The Brain Tumor Unit at the Moores UCSD Cancer Center at the University of California, San Diego, is launching a clinical trial that will examine the use of biomarkers to advance the treatment of malignant gliomas, brain tumors that start in the brain or spinal cord tissue. Annually, about 17,000 Americans are diagnosed with gliomas, which are difficult to treat and often fatal.
The Brain Tumor Unit comprises physicians and researchers from neurosciences, neurosurgery, neuropathology, neuroimaging, radiation oncology, neuropsychology in one team — engaging everyone to advance the patient's care, according to Dr. Bob Carter, chief of the division of neurosurgery at UC San Diego Medical Center and the Moores UCSD Cancer Center.
This unique group is focused on conducting research using personalized medicine — for example, use of biomarkers — and clinical trials to improve the treatment of brain tumors. Biomarkers are molecules or other substances in the blood or tissue that can be used to diagnose or monitor a particular disorder, among other functions. As cells become cancerous, they can release unique proteins and other molecules into the body, which scientists can then detect and use to speed diagnosis and treatment.
One such molecular target is platelet-derived growth factor receptor (PDGFR). It is involved in cell signaling, and is over expressed in 15 percent of primary gliomas and 60 percent of secondary gliomas. The study at Moores UCSD Cancer Center will identify those patients with an over expression of PDGFR, in order to identify those patients most likely to respond to a drug called Nilotinib.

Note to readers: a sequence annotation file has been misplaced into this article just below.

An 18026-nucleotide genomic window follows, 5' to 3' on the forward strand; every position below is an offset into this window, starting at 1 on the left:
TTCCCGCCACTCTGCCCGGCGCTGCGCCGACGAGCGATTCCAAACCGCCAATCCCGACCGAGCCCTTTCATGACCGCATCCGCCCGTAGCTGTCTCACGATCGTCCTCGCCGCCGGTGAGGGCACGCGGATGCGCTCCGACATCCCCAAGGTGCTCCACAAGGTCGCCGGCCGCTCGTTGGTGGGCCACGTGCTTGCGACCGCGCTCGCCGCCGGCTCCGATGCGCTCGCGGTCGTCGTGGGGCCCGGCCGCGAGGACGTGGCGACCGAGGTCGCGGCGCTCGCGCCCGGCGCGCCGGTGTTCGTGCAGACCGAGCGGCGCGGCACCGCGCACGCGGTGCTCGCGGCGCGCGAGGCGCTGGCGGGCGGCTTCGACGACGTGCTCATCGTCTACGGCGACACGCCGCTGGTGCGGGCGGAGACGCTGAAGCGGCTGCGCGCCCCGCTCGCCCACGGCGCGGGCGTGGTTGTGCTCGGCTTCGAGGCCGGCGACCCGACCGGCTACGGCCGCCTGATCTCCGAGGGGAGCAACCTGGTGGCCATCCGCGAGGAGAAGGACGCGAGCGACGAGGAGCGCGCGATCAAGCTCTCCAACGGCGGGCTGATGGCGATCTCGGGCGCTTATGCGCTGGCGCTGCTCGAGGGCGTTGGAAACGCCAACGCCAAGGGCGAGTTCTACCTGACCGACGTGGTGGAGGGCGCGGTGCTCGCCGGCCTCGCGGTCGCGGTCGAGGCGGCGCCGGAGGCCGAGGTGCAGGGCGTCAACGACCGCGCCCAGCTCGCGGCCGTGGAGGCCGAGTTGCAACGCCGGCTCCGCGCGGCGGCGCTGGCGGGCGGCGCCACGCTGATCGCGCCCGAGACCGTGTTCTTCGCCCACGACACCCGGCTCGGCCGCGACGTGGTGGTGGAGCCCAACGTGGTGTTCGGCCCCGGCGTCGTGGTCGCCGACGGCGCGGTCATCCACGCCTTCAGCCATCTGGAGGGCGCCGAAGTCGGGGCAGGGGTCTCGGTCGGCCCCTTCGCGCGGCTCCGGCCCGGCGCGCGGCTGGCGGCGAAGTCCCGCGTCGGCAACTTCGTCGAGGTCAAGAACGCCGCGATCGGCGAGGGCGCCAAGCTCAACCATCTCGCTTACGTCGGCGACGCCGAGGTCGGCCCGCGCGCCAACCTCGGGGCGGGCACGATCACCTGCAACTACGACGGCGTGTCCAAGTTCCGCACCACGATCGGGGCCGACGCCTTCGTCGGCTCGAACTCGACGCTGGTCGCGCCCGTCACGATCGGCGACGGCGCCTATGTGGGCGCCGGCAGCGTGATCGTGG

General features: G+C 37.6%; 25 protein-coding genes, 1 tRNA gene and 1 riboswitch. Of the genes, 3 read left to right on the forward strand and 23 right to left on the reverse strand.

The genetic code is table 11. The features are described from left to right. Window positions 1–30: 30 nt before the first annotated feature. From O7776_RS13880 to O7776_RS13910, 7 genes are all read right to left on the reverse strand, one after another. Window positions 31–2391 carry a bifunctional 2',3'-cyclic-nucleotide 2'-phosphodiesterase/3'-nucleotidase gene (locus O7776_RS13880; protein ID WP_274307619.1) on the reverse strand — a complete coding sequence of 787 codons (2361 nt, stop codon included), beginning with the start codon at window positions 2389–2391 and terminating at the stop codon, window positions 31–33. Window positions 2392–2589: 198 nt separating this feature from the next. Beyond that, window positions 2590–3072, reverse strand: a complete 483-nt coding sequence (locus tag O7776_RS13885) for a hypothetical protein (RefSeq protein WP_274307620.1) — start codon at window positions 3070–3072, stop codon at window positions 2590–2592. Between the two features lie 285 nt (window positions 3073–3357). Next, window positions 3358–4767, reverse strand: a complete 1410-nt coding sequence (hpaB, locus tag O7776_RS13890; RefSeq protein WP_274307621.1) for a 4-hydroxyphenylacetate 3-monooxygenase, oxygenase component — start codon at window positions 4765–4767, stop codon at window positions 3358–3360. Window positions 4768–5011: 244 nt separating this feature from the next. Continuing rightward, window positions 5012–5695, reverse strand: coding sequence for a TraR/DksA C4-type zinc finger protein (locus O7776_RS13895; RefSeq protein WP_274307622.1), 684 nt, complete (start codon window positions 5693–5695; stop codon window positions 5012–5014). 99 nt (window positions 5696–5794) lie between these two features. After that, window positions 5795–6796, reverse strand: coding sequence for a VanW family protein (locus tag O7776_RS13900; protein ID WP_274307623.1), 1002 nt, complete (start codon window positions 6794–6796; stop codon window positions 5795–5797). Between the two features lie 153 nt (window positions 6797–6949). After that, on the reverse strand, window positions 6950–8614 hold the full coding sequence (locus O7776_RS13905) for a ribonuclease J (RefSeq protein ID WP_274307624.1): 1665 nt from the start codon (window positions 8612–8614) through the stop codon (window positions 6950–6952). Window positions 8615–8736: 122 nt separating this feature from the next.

The Phase II study will be led by Dr. Santosh Kesari, chief of the division of neuro-oncology in the UCSD Department of Neurosciences and director of neuro-oncology at the Moores UCSD Cancer Center.
"We intend to accelerate personalized therapies for each patient based on an in-depth understanding of each patient's individual tumor," said Kesari. "By looking at the underlying genetics of the tumor combined with clinical data, we hope to optimally tailor treatment and doses."
He added that if the study results are positive, it will underscore the need for more biomarker-based studies and open up novel approaches to treat cancer.